Just Like Old Times – or Not

It's all set up. Bucs vs. Packers. Identical records. Important game. But what's different about this year, is that these teams are fighting not for home-field advantage, but rather for their playoff lives. Laura brings us the set-up prior to kick-off. Get pumped. Get ready. This is a big one.

Green Bay vs. the defending Super Bowl Champion Tampa Bay Buccaneers with identical records as things heat up in Week 11: Sunday's scenario would have been believable even before the 2003 season began. After all, these same rivals had matching 8-2 marks when they clashed en route to division titles in 2002.

What it hard to fathom is that this time, those identical records would be below .500 and the Packers and Bucs would be struggling for their playoff lives. Both teams shared an unfortunate fate last weekend, losing key games that would have vastly improved their playoff possibilities. Tampa fell to NFC South leading Carolina, while the Packers blew a golden opportunity to gain a game on the faltering Vikings in the NFC North by losing to Philadelphia at home.

Sunday's meeting between the Packers and Bucs is far from meaningless, however. Green Bay is a perennial second-half powerhouse. The last time they had a 4-5 start – Mike Sherman's inaugural season of 2000 -  the Packers finished up strong at 9-7. This time they face a less-than-grueling schedule the rest of the way. Of the Pack's remaining opponents, only Denver (5-4) has a winning record. Since 1990, teams have rallied from 4-5 starts to finish above .500 and make the playoffs on a pace of about one per year – no reason the Packers can't be that team in 2003.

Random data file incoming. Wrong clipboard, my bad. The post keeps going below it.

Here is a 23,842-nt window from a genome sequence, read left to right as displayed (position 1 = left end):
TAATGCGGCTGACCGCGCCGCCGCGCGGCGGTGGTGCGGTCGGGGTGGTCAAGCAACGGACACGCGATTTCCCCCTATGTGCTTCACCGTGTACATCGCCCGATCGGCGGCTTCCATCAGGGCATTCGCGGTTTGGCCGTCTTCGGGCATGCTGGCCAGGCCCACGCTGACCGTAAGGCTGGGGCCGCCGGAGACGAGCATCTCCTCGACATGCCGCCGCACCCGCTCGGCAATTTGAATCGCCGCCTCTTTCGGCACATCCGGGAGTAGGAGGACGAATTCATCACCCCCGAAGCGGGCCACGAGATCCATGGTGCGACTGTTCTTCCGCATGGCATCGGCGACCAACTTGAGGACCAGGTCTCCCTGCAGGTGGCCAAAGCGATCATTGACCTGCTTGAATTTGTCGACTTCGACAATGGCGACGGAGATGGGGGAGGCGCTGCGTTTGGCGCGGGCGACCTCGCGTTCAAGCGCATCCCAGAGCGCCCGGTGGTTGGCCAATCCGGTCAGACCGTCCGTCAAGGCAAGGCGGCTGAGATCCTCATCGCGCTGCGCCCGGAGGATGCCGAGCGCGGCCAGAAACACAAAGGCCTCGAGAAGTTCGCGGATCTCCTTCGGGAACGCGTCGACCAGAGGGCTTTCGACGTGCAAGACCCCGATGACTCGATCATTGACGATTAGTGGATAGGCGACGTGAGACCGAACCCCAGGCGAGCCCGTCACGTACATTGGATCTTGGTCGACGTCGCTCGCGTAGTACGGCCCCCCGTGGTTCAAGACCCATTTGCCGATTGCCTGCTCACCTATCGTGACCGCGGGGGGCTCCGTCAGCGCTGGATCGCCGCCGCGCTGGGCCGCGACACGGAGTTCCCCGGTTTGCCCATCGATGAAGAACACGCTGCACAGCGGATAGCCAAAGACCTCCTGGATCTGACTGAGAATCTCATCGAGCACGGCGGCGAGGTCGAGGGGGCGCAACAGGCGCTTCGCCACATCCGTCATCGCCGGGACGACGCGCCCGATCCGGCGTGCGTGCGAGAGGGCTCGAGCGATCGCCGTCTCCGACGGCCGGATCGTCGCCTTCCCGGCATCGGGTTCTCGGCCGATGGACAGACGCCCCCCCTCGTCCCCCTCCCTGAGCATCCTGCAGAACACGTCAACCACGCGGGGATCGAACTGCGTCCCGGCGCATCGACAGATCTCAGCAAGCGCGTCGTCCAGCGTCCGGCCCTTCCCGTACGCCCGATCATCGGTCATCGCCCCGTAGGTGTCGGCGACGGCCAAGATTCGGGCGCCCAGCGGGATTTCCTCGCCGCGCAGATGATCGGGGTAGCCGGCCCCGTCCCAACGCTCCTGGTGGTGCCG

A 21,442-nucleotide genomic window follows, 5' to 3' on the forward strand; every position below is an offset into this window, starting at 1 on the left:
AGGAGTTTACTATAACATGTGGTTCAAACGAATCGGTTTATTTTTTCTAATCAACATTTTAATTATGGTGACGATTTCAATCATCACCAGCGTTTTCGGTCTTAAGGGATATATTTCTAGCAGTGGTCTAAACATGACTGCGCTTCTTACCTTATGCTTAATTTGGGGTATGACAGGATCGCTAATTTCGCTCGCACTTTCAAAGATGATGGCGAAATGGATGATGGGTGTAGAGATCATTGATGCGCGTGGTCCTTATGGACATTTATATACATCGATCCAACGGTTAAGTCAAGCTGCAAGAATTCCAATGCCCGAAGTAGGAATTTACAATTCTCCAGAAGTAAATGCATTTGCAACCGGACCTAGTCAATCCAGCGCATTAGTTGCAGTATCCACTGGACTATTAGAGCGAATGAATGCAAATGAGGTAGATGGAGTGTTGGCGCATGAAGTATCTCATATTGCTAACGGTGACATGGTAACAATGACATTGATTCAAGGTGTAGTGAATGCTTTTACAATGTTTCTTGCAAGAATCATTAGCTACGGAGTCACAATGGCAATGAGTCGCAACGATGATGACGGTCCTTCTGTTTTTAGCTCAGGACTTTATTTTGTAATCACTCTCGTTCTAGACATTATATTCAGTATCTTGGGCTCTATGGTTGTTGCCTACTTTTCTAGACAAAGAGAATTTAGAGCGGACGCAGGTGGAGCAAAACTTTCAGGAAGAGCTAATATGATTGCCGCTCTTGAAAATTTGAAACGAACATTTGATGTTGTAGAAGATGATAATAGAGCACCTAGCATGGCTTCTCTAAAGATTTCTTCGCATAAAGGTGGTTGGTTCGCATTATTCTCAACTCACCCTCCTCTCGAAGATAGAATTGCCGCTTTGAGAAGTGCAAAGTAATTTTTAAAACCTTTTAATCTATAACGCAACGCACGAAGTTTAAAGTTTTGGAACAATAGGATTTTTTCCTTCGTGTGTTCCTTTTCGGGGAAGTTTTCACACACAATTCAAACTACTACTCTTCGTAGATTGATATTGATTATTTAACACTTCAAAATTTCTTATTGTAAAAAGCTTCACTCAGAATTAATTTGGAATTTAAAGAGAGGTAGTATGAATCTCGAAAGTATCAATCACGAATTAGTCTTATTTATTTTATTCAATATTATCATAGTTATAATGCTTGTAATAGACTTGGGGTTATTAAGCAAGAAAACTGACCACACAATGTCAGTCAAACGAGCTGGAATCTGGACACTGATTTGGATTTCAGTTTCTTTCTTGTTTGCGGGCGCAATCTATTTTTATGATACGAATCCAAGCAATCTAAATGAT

No matter how positive the outlook may be, nothing can change the fact that the Packers have unexpectedly found themselves a long shot from where they thought they'd be with seven games remaining.

We're not out of it, but we are digging a hole," quarterback Brett Favre said. "We're running out of games."

Ordinarily, a guy with a cracked thumb on his throwing hand might be counting the games from the bench. But with his offensive line back from an injury-plagued 2002 season, and with a running game that's rewriting the record books, Favre isn't about to sit down.

Neither is Ahman Green, who definitely doesn't want his amazing season remembered as the one that ended without playoff payoff.

"Nothing's over until the season over," Green said. "We don't know where we're going to end up at until the end of December. That's where we're at right now. Right now it's a one-game season for most teams in the NFL. You just have to take it one game at a time. Some games are going to go great for you, some games are not, but what you have to do is correct the mistakes and never look back."

The Bucs' uphill climb is a bit more precarious. With last week's loss, they fell three games behind the Panthers, and kissed the tiebreaker goodbye. That means that they'd have to gain four games on Carolina over the next seven weeks.

They might like their chances at Raymond James Stadium vs. a smarting Green Bay squad, but they are rightfully wary of a Favre-led offense – regardless of the records.

"Obviously Green Bay presents a fair amount of challenge," said Tampa Bay head coach Jon Gruden. "They have a great quarterback, outstanding skilled people."

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